Batra Outcrop: The Eastern Limb has recently been mined from an open pit by a local operator adjacent to Empire's licence boundary. Empire intends to continue development of this chromite seam by means of an exploration adit (the "Batra Gallery"). A mining team is sourcing equipment to commence mining in February or March after heavy snow caused a delay in accessing the site. Chromite extracted while developing the Batra Gallery is expected to be sold and will be an important source of early cash-flow for Empire Mining.

The Next Twelve Months: Work performed at the Bulqiza chromite project to date has demonstrated that it is more cost effective to develop adits along mineralisation than it is to carry out surface diamond drilling, and that a metre of development is only marginally more expensive than a metre of drill hole. As new adits are developed, mineralization can be evaluated by underground mapping and sampling and can be combined with short (20-40 m) offset underground diamond drill holes where required to provide new resource estimates. Empire intends to convert exploration licences to mining licences as soon as practical with the aim of accelerating development within chromite mineralisation. Costs are estimated at $2.9 million in the next twelve month period, but with the potential to defray costs from the sale of chromite, utilising a plan to increase production incrementally in conjunction with exploration and development, from existing infrastructure where possible. In addition, up front capital costs can be minimized and deferred by utilizing contract miners.

Quality Assurance/Quality Control

Drill core was submitted for assaying in batches as drilling progressed and sent to the OMAC/Stewart Laboratory in Loughrea, Ireland under strict QA/QP procedures, including standard reference material, blanks and chain of custody.

Caution: A qualified person has not done sufficient work to classify the historical estimate respecting the Thekna deposit as a current mineral resource. Empire is not treating the historical estimate as a current mineral resource and the historical estimate should not be relied upon.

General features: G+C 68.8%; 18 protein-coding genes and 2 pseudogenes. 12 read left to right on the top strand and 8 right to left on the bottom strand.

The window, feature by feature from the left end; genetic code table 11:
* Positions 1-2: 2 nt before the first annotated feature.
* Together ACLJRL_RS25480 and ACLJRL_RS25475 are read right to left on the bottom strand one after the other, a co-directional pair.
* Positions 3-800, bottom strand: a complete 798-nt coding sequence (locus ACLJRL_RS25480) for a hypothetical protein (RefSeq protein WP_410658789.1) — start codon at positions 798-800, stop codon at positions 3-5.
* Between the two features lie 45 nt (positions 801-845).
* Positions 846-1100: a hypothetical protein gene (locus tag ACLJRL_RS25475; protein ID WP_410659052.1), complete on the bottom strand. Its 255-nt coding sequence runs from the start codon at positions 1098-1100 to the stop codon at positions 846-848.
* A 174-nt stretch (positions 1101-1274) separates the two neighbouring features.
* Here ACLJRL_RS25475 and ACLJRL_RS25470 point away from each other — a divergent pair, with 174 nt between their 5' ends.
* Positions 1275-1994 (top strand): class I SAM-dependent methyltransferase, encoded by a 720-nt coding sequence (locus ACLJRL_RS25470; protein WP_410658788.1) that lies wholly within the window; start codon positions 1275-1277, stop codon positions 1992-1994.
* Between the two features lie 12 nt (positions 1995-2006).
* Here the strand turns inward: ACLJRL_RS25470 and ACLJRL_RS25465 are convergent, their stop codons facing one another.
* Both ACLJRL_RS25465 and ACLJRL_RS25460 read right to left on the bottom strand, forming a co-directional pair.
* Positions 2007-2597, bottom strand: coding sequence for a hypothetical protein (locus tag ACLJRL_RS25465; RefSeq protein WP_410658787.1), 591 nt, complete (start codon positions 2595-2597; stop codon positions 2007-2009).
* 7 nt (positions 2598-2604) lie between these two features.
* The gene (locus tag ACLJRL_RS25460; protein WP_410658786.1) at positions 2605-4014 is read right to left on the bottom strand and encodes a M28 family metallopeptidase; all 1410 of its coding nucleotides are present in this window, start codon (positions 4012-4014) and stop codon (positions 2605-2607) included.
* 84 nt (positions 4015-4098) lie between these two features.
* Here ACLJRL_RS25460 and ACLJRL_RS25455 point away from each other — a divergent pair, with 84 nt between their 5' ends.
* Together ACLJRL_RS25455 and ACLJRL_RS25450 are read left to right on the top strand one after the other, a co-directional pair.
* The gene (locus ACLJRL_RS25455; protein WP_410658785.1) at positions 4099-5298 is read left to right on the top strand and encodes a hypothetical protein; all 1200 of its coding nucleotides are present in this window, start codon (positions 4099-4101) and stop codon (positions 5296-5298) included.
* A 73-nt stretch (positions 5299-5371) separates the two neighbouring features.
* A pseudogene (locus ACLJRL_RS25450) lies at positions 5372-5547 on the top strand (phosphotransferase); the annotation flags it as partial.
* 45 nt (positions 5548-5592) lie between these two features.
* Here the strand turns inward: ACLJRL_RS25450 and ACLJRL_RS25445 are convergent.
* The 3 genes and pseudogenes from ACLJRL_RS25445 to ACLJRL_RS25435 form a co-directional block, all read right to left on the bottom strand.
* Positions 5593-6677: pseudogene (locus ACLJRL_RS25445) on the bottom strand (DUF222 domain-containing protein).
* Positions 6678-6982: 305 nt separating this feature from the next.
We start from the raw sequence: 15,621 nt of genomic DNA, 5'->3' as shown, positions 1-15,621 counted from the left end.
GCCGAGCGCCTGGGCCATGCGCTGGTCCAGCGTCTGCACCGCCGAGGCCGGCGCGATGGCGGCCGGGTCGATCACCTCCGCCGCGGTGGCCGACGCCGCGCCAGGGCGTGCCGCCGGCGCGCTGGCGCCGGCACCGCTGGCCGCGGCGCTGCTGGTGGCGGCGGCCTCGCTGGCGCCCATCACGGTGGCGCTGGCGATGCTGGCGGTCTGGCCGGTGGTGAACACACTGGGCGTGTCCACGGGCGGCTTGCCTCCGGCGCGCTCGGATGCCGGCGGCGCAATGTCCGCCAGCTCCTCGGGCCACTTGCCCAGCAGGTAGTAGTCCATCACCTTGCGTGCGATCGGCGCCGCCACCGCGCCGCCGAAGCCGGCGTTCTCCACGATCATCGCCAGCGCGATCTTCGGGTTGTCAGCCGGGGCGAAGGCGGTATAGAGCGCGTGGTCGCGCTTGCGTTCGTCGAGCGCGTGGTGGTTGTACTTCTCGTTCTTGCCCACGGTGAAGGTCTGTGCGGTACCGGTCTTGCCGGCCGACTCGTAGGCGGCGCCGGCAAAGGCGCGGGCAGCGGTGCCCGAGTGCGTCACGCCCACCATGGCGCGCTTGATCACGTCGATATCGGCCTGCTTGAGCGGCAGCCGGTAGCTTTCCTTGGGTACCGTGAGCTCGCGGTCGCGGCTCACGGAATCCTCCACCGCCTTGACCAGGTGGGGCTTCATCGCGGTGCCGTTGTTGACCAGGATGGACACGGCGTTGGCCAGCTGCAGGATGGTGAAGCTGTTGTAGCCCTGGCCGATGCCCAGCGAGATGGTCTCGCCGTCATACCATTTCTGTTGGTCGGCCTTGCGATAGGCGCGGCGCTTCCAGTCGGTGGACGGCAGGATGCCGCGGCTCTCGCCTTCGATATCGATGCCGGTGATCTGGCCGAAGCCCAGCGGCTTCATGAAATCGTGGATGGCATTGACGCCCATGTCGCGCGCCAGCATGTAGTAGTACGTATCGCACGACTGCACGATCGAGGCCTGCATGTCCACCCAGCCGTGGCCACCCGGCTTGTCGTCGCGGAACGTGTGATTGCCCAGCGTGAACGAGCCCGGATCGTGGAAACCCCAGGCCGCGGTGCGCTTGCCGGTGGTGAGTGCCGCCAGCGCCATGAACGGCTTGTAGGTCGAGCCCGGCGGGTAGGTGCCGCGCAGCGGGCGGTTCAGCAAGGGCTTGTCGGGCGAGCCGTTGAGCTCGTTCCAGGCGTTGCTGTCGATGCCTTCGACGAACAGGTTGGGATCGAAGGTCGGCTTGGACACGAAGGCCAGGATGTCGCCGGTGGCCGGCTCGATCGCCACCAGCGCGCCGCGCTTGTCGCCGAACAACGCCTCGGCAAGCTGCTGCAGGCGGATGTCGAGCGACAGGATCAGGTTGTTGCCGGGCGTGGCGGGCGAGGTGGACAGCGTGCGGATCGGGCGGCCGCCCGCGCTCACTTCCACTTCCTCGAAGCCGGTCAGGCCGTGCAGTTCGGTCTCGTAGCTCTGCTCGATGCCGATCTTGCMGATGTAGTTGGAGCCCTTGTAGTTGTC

*The term "Orebody" in this press release is used in the historical sense and is not meant to imply current economic viability.

Empire's Qualified Person, David C. Cliff, BSc (Hons), MIMMM, C Eng, FGS, also Empire's President & CEO, has reviewed and approved the content of this news release.


David Cliff, CEO

This release contains forward-looking information and statements, as defined by law including without limitation Canadian securities laws and the "safe harbor" provisions of the US Private Securities Litigation Reform Act of 1995 ("forward-looking statements"), respecting Empire Mining's exploration plans, and plans for the next 12 months. Forward-looking statements involve risks, uncertainties and other factors that may cause actual results to be materially different from those expressed or implied by the forward-looking statements, including without limitation the ability to acquire necessary permits and other authorizations; obtaining TSX Venture Exchange and other regulatory approvals; environmental compliance; weather risks; cost increases; availability of qualified worker; availability of equipment; competition for mining properties; ability to convert exploration permits into development permits; risks associated with exploration projects, mineral reserve and resource estimates (including the risk of assumption and methodology errors); dependence on third parties for services; non-performance by contractual counterparties; title risks; and general business and economic conditions. There is no assurance that the Bulqiza Project will lead to a NI 43-101 resource, nor that future drilling will be desirable or conducted on the property. Forward-looking statements are based on a number of assumptions that may prove to be incorrect, including without limitation assumptions about: general business and economic conditions; favourable weather conditions; the timing and receipt of required approvals; availability of financing; ability to obtain required approvals including without limitation those of the TSX Venture Exchange; ability to locate applicable exemptions from securities law and policy respecting prospectus and registration requirements; power prices; ability to procure equipment and supplies; and ongoing relations with employees, partners and joint venturers. The foregoing list is not exhaustive and we undertake no obligation to update any of the foregoing except as required by law.

Neither the TSX Venture Exchange nor its Regulation Services Provider (as that term is defined in the policies of the TSX Venture Exchange) accepts responsibility for the adequacy or accuracy of this release.